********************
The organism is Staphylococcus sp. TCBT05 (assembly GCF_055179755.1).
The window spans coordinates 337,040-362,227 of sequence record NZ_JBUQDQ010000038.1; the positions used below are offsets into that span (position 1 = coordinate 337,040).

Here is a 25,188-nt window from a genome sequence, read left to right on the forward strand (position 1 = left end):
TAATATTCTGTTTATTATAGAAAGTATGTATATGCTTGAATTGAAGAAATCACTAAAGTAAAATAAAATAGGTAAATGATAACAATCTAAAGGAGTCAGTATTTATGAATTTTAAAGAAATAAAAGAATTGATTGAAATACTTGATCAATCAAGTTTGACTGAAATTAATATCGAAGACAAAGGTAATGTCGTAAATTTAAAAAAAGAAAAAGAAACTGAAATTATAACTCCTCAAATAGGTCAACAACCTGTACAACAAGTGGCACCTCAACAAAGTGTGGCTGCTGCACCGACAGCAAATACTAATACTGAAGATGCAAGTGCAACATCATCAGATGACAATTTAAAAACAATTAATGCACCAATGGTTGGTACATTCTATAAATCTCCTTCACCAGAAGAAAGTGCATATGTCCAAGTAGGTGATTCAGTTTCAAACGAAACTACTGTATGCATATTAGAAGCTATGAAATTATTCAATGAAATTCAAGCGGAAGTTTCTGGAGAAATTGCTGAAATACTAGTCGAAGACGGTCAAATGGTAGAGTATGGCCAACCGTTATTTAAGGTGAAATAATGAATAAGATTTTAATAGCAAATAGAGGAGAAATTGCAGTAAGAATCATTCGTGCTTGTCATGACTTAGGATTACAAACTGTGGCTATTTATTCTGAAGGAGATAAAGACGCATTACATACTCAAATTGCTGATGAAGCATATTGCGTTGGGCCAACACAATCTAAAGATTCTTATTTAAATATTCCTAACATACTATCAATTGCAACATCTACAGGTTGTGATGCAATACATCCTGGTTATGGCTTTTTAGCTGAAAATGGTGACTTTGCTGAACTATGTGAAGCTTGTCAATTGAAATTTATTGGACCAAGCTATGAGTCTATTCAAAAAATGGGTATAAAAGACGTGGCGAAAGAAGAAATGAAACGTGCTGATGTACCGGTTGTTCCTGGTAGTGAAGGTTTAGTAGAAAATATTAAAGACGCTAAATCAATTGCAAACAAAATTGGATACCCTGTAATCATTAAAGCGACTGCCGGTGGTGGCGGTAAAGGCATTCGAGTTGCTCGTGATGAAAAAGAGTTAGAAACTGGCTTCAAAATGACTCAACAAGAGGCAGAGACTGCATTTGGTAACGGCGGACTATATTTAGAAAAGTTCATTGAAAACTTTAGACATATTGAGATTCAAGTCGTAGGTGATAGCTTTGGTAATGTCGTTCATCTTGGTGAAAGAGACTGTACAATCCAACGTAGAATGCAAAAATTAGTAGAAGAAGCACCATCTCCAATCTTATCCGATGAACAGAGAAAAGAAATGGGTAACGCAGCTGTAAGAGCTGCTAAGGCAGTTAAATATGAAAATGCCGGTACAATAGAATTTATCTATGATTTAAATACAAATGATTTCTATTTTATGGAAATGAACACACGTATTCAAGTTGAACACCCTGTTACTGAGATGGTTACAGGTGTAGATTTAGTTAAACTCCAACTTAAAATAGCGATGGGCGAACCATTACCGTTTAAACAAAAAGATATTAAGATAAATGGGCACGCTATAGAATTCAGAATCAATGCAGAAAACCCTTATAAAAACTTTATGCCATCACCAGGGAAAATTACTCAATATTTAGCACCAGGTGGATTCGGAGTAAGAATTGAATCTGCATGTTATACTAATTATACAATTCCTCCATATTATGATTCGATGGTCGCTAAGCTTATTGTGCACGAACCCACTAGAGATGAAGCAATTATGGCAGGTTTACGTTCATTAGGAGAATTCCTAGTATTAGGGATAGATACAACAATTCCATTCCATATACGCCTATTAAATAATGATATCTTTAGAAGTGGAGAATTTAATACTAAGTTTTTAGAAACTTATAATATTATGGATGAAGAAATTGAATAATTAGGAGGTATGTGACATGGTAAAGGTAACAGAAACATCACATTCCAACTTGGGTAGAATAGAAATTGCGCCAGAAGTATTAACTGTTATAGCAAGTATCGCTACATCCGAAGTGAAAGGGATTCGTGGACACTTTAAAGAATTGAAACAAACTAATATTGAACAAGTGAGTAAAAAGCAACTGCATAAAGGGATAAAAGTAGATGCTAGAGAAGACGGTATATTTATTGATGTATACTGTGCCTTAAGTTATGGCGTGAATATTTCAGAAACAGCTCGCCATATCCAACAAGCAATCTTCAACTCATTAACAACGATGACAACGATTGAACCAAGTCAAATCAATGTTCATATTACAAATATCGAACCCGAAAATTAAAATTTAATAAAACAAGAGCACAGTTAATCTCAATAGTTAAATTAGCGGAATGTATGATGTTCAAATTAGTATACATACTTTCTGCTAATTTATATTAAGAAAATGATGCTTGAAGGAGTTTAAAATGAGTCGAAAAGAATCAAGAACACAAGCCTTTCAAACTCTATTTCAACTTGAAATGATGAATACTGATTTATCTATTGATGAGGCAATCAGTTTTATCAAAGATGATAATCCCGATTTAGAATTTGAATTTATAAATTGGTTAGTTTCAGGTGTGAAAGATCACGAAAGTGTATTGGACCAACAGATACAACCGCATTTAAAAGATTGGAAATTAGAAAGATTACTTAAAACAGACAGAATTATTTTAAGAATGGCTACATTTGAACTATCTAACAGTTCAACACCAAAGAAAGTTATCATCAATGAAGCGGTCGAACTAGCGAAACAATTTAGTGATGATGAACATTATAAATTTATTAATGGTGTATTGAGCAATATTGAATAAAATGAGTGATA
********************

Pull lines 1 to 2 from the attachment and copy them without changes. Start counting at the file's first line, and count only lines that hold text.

The organism is Staphylococcus sp. TCBT05 (assembly GCF_055179755.1).
The window spans coordinates 337,040-362,227 of sequence record NZ_JBUQDQ010000038.1; the positions used below are offsets into that span (position 1 = coordinate 337,040).